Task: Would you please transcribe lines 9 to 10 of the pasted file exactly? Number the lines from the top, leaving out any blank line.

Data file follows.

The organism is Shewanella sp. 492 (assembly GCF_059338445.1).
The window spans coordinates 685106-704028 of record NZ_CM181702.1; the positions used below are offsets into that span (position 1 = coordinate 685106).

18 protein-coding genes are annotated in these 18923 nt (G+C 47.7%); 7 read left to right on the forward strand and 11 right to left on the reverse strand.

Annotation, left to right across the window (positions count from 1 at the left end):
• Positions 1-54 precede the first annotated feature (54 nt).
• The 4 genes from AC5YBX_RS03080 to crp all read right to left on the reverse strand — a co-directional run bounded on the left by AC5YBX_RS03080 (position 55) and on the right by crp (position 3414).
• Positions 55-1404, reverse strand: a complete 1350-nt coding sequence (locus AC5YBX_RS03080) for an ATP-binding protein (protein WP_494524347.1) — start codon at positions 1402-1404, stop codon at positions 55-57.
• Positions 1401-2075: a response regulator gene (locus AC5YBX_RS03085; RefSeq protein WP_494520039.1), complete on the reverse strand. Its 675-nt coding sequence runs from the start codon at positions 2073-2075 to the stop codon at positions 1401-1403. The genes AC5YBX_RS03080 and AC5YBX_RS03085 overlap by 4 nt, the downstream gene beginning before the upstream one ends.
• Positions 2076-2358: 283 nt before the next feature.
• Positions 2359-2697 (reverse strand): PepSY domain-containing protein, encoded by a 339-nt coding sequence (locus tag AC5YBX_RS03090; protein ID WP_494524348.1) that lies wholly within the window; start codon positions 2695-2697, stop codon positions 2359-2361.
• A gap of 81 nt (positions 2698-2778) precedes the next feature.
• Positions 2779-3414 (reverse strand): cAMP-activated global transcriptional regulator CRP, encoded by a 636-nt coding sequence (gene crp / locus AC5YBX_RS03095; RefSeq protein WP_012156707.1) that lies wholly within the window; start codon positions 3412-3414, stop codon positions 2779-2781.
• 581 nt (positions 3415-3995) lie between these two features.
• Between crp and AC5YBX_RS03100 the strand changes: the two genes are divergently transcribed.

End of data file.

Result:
• Positions 2076-2358: 283 nt before the next feature.
• Positions 2359-2697 (reverse strand): PepSY domain-containing protein, encoded by a 339-nt coding sequence (locus tag AC5YBX_RS03090; protein ID WP_494524348.1) that lies wholly within the window; start codon positions 2695-2697, stop codon positions 2359-2361.